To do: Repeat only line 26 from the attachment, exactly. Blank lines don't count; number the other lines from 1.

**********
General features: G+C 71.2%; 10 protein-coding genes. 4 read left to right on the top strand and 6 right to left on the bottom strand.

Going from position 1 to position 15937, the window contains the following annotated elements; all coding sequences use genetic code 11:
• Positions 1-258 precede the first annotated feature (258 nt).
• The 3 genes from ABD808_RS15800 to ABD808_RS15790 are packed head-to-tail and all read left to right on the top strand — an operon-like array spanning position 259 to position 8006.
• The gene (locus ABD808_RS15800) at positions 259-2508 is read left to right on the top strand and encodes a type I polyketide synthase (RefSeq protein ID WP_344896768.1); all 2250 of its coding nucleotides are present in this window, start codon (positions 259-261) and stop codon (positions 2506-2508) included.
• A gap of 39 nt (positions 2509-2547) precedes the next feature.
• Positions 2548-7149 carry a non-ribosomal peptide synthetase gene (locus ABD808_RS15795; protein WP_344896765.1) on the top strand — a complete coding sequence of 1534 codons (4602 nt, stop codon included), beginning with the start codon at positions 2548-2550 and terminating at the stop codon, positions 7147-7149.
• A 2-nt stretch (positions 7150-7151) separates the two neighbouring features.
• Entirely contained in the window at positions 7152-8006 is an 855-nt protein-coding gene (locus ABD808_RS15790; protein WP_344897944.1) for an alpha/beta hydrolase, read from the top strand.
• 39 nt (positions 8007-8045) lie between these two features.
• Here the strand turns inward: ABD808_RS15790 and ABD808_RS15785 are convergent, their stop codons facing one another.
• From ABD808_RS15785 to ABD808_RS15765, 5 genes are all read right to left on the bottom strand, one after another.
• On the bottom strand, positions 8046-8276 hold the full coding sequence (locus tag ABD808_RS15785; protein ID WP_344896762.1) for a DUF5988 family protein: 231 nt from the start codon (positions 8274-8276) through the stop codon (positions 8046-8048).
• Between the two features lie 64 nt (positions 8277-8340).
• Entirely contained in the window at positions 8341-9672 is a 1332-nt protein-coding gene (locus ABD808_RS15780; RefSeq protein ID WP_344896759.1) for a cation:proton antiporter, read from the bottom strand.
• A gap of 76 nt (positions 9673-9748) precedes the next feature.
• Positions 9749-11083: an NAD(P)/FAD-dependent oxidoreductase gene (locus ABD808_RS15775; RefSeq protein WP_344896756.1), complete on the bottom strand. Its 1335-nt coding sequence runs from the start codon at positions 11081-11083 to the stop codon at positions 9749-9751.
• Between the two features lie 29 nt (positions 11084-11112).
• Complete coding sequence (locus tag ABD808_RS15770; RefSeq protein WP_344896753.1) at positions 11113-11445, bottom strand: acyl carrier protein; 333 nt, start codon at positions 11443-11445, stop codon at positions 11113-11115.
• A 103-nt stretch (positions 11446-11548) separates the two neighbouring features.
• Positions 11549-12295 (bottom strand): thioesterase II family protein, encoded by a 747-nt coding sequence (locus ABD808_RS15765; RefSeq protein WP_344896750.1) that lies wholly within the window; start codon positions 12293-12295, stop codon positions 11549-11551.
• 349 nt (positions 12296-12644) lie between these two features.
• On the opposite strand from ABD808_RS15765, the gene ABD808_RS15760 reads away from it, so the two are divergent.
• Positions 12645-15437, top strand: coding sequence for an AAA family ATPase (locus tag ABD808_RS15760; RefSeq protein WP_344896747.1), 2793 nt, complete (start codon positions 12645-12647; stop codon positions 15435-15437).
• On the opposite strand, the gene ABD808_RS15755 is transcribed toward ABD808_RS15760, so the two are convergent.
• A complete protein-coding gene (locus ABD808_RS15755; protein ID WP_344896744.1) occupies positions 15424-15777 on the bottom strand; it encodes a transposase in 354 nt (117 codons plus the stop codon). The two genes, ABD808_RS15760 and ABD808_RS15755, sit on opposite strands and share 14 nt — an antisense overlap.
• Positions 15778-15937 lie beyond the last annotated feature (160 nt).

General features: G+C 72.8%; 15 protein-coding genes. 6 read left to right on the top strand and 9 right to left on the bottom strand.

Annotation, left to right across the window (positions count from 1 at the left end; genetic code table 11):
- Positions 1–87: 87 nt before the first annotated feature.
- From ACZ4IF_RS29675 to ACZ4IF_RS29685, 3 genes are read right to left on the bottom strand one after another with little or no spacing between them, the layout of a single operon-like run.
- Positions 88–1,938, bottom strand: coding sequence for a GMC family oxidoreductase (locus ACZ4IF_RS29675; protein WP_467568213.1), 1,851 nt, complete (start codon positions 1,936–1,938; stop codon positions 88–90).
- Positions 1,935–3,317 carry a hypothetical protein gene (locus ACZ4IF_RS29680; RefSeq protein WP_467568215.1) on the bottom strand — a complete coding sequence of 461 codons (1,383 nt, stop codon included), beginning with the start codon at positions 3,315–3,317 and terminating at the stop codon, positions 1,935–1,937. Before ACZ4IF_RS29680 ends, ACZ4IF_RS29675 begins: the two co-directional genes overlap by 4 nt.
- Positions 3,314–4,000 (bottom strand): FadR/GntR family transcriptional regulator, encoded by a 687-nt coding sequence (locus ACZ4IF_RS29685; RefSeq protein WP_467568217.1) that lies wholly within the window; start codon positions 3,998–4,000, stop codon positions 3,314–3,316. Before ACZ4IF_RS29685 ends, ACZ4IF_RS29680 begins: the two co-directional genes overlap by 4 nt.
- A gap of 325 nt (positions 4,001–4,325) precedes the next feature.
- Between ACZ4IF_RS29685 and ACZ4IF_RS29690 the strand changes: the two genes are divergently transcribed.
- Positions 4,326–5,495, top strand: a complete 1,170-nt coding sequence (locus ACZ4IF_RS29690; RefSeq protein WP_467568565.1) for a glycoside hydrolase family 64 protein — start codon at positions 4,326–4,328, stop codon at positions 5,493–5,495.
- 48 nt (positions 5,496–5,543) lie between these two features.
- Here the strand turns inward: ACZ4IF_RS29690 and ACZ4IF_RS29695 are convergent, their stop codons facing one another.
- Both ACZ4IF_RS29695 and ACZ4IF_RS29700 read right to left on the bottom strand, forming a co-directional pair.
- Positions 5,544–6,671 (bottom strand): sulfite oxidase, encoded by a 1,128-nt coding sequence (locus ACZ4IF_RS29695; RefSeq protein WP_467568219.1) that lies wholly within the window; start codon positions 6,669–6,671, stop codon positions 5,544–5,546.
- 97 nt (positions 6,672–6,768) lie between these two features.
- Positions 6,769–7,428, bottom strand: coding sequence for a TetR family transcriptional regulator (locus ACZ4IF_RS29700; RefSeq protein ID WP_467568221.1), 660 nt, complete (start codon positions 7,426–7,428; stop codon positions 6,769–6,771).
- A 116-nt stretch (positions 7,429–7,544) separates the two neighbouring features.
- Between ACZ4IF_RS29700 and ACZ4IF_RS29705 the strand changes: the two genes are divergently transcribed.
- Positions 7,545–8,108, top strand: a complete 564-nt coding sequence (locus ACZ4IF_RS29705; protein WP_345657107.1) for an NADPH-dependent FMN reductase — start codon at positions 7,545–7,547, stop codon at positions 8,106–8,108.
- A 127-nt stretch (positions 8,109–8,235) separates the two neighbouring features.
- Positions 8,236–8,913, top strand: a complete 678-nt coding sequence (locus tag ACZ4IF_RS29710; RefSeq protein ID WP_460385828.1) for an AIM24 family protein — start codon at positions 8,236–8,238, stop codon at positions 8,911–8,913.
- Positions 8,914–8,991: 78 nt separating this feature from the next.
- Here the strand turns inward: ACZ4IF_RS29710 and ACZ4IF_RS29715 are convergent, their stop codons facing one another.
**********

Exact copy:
• A complete protein-coding gene (locus ABD808_RS15755; protein ID WP_344896744.1) occupies positions 15424-15777 on the bottom strand; it encodes a transposase in 354 nt (117 codons plus the stop codon). The two genes, ABD808_RS15760 and ABD808_RS15755, sit on opposite strands and share 14 nt — an antisense overlap.